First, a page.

This reverses the y coordinate. The above code loads the mesh data structures also called groups in Milkshape3D. Since the number of triangles varies from mesh to mesh, there is no standard structure to read. Instead, they are taken field by field. The memory for the triangle indices is dynamically allocated within the mesh and read one at a time. Lastly, the material information is taken from the buffer. This is done in the same way as those above, copying each of the lighting coefficients into the new structure.
Also, new memory is allocated for the texture filename, and it is copied into there.
OpenGL Programming/Stencil buffer
The final call to reloadTextures is used to actually load the textures and bind them to OpenGL texture objects. That function, from the Model base class, is described later. The last fragment frees the temporary buffer now that all the data has been copied and returns successfully.
So at this point, the protected member variables of the Apostika class are filled with the model information. You’ll note also that this is the only code in MilkshapeModel because it is the only code specific to Milkshape3D. Now, before the model can be rendered, it is necessary to load the textures for each of its materials.
This is done with the following code: For apodtila material, the texture is olengl using a function from NeHe’s base code slightly modified from it’s previous version. If the texture filename was an empty string, then it is not loaded, and instead the texture object identifier is set to 0 to indicate there is no texture.
OpenGL Programming/Stencil buffer – Wikibooks, open books for an open world
The Code – Drawing the Model Now we can start the code to ipengl the model! This is not difficult at all now that we have a careful arrangement of the data opengo in memory.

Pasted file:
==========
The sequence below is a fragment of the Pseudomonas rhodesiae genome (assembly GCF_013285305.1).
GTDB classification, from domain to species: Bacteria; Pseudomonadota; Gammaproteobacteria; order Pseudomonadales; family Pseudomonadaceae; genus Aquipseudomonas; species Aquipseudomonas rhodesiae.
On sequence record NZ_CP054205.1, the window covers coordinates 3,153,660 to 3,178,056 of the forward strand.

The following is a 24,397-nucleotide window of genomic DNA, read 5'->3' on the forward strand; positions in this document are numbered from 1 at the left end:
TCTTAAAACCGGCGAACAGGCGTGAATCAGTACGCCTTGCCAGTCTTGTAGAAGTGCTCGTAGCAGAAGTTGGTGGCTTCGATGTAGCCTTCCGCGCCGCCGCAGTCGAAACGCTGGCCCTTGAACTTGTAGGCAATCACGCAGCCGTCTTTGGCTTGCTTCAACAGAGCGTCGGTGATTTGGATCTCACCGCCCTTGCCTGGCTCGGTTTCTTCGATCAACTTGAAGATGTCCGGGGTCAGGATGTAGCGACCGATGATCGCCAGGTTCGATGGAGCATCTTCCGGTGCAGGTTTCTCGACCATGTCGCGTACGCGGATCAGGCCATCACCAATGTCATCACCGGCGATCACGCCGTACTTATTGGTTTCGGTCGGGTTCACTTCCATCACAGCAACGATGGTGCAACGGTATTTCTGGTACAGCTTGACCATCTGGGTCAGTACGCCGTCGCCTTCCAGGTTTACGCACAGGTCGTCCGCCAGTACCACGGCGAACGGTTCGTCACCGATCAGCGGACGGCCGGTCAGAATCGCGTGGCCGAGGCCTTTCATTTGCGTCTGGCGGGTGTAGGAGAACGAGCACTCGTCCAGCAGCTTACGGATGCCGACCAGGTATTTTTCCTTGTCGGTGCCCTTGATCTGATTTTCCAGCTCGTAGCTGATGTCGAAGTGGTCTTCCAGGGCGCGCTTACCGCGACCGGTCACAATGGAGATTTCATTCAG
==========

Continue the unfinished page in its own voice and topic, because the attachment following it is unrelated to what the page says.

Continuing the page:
This first part saves the state of texture mapping within OpenGL so that the function does not disturb it. Note however that it does not preserve the material properties in the same way. Now we loop through each of the meshes and draw them individually: Now, each mesh has its own material properties, so we set up the OpenGL states according to that. If the materialIndex of the mesh is -1 however, there is no material for this mesh and it is drawn with openl OpenGL defaults.
The material properties are set according to the values stored in the model. Note that the texture is only bound and enabled if it is greater than 0.
If it is set to 0, you’ll recall, there was no texture, so texturing is disabled. Texturing is also disabled if there was no material at all for the mesh. The above section does the rendering of the triangles for the model. It loops through each of the triangles for the mesh, and then draws each of its three vertices, including the normal and texture coordinates. Remember that each triangle in a mesh and likewise each vertex in a triangle is indexed into the total model arrays these alostila the two index variables used.
This final fragment of code sets the texture mapping state back to its original apoztila. The only other code of interest in the Model class is the constructor oppengl destructor. These are self explanatory.
The constructor initializes all members to 0 or NULL for pointersand the destructor deletes the dynamic memory for all of the model structures. You should note that if you call the loadModelData function twice for one Model object, you will get memory leaks. The final topic I will discuss here is the changes to the base code to render using the new Model class, and where I plan to go from here in a future tutorial introducing skeletal animation.
At the top of the code in Lesson It is created in WinMain: But the model doesn’t need to be reloaded, as its data remains intact. What doesn’t remain intact are the textures that were bound to texture objects when we loaded the object.
So the following line is added to InitGL: This takes the place of calling LoadGLTextures as we used to. If there was more than one model in the scene, then this function must be called for all of them.
If you get white objects all of a sudden, then your textures have been thrown away and not reloaded correctly. Finally there is a new DrawGLScene function: If you haven’t apowtila gluLookAt before, essentially it places the camera at the position of the first 3 parameters, places the center of the scene at the position of the next 3 parameters, and the last 3 parameters describe the vector that is “up”. In this case, we look from apostlla, 75, 75 to 0,0,0 – as the model is drawn about 0,0,0 unless you translate before drawing it – and the positive Y-axis is facing up.
The function must be called first, and after loading the identity to behave in this fashion.